Part 1: Annual temperatures in your city / town
Begin by leading a brief class discussion with the
students using the first one or two questions (i.e.
Think of the hottest day you can remember, etc.). This
will get them thinking about the annual temperature
patterns in their location.
Part 2: Temperatures around the world
- After, it is recommended to divide the students in
pairs or small groups so they can share and discuss
their predictions with each other however each student
should be held responsible for answering each of the
- As an optional activity, you can lead a whole
class discussion after the pairs/small groups have
answered the questions. Time permitting, this can be
an important role in assisting the students elaborate
their thoughts about temperature.
Part 3: Factors that influence the annual
temperature pattern of a region
- Lead a brief class discussion with the students using the first one or two
questions (i.e. Do you think the temperature is the same or different in other
parts of the world?, etc.). This will get them thinking about the different
temperatures around the world. As above, it is recommended to divide the
students in pairs or small groups so they can share and discuss their
predictions with each other however each student should be held responsible
for answering each of the questions.
- Create a world and country temperature map:
Distribute world and country maps to the
students/groups (see notes below). For this activity,
tell them that they are going to illustrate the land
masses (continents) on a world map according using the
color key according to their predictions. To further
explain the instructions, you should mention that they
should illustrate the coldest regions blue, the
hottest region the pink, etc. After they complete
the world map, they should begin to work on the country
maps using the same color key. By completing this activity, the students will begin to theorize
about the various factors that influence annual temperature
patterns of a region.
- If you decide to arrange students in pairs or
small groups, you will need to have sufficient copies
of the printable world map for each group.
- For the country temperature map, it is recommended
that each student illustrate them individually so they
can take them home and complete the homework
assignment. Alternatively, if they illustrate a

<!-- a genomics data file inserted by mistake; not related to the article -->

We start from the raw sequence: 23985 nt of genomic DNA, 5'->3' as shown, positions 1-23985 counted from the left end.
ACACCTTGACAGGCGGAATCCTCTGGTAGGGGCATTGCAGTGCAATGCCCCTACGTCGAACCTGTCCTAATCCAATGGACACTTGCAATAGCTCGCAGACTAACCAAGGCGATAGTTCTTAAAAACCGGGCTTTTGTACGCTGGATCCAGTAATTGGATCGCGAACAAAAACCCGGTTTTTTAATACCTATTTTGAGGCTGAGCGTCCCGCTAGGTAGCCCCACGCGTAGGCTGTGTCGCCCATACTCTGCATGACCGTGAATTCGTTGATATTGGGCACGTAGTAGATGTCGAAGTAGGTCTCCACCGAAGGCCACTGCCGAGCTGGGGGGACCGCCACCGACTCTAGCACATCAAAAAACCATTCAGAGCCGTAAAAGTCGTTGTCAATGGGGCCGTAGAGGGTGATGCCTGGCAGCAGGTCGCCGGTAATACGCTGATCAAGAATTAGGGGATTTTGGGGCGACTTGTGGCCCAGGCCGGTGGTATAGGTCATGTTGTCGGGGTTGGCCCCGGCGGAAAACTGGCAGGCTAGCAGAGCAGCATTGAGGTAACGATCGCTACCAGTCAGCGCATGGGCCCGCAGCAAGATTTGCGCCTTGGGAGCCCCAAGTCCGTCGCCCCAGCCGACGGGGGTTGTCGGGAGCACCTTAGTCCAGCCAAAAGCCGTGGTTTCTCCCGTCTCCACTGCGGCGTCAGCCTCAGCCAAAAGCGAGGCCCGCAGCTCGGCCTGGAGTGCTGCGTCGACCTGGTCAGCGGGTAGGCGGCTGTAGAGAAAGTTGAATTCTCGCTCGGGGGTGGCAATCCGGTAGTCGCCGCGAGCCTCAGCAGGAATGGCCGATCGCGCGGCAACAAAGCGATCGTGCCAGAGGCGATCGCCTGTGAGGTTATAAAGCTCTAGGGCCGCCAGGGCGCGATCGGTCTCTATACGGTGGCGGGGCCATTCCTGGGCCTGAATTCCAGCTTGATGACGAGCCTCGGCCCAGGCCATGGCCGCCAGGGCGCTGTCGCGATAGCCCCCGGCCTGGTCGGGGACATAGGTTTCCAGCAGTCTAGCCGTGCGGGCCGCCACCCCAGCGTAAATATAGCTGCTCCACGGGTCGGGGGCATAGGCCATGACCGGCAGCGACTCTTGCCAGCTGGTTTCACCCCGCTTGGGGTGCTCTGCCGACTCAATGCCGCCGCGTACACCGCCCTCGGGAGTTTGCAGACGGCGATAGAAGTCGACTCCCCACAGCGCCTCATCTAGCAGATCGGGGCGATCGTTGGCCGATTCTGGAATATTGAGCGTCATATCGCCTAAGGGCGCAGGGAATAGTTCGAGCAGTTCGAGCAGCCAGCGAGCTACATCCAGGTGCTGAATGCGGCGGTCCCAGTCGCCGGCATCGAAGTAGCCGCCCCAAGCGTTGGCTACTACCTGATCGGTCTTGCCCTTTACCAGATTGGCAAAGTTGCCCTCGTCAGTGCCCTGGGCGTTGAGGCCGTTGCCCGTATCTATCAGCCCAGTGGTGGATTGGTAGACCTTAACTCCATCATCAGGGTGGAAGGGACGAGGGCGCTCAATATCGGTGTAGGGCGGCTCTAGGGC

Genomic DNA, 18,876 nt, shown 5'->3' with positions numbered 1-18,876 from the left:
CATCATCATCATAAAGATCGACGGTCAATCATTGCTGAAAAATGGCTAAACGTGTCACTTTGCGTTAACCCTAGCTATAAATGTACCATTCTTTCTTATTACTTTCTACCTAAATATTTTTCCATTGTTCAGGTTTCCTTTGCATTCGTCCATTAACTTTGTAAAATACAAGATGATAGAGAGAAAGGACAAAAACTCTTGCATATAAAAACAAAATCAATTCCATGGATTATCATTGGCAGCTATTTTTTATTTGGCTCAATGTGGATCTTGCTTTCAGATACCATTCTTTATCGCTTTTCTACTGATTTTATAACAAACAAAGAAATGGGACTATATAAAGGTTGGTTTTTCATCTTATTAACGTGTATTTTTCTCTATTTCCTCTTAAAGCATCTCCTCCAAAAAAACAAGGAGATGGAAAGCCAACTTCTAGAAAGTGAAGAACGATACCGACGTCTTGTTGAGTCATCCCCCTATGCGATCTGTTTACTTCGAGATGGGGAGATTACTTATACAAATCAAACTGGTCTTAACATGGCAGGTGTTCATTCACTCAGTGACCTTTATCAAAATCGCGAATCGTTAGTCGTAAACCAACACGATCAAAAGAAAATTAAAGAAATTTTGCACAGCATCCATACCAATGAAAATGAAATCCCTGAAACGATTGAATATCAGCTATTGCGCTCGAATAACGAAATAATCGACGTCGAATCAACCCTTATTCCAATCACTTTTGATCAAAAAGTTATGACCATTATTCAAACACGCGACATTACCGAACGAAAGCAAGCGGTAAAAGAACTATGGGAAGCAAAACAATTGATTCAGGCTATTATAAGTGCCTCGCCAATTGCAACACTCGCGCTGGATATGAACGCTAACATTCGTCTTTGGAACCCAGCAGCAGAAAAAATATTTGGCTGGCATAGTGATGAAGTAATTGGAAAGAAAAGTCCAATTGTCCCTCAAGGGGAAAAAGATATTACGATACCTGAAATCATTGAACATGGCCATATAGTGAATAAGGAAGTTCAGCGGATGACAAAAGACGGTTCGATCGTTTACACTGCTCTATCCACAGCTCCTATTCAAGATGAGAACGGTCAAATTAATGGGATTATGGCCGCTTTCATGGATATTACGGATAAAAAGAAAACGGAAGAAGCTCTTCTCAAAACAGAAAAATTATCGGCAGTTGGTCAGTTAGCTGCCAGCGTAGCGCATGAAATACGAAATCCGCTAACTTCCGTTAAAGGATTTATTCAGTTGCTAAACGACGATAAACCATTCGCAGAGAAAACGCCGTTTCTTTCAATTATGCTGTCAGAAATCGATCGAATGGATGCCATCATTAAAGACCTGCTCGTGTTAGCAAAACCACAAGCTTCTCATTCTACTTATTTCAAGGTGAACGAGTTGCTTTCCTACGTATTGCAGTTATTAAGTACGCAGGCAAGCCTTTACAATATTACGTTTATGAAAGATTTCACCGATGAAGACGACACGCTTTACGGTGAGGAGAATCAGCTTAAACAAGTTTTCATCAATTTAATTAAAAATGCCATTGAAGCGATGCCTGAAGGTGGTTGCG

country temperature map as a group, they will need to
work together as a group to complete the homework
- Compare your world map to real-world temperatures:
Students will now visit the World Temperature
map and compare it with the world maps
they just illustrated. You should mention that this is a
composite image of the world that displays observed land
temperatures. The goal of comparing the two maps will be
to provide the students with a taste of real world
temperature data in a graphic format so that they will
become further interested in learning about the factors
that influence the annual temperature patterns of a
region. Students should complete the questions to guide
them in their comparison.
- For the country temperature map, students will
complete them as a homework assignment.
Lead a brief class discussion with the students based on
the Venn diagram.
Explain that every location has a combination of factors that
influence its annual temperature patterns. In this
students will be provided with three major factors and be
asked to hypothesize HOW and WHY these factors influence
temperature and to develop a plan how they might
investigate each factor. It is also important to note
that most parts of the world also have many factors that
pertain only to a local region, however the three main
factors listed (latitude, local geography, and
elevation) influence any location.
Homework: Compare your country map to current
- Explain to the students that they are about to
begin a scientific investigation on how the given
factors influence the annual temperature patterns of a
region. However prior
to any investigation, it is important to develop
hypotheses about HOW and WHY each of the factors
affect temperature to serve as a starting point. After
they complete the investigation, they will have an
opportunity to return to their hypotheses to revise
and edit them.
- Since using charts and writing hypothesis may be
new to the students, it may be useful to review the
example provided in the activity.
- After you review the example, you may need to
initially explain each of the factors.
- Latitude: you may need to identify latitude
lines on the printed world map and remind the
students that the map is a projection of the earth's
shape which is a sphere.
- Students should complete the charts individually
or in pairs/small groups through consensus.
Additionally, the students may have a little
difficulty developing hypotheses for these factors.
Therefore, you should focus your efforts and those of
your students on fully thinking out each HOW and WHY
and successfully writing hypotheses. Since they will
be investigating each of these later, it is not
important at this time that their answers are
- Responses may vary considerably depending on
the prior knowledge of the students. You should
encourage students to base their hypotheses on what
they learned from the world temperature maps above and
on knowledge or prior experience they might have such
as when they visited relatives in different locations.
- If you are using the Weather Learning Log, you
should ask students to open to a new page and draw the
charts. This will be important later on when they
revisit them. If they are using the worksheets, collect them so you can return them later on.
Students will use local newspapers to access the
average temperatures of cities within their countries
and write them on their country temperature map that
they previously illustrated in Part 2. This can
be assigned as a homework assignment as most if not all
of the students should have access to a newspaper in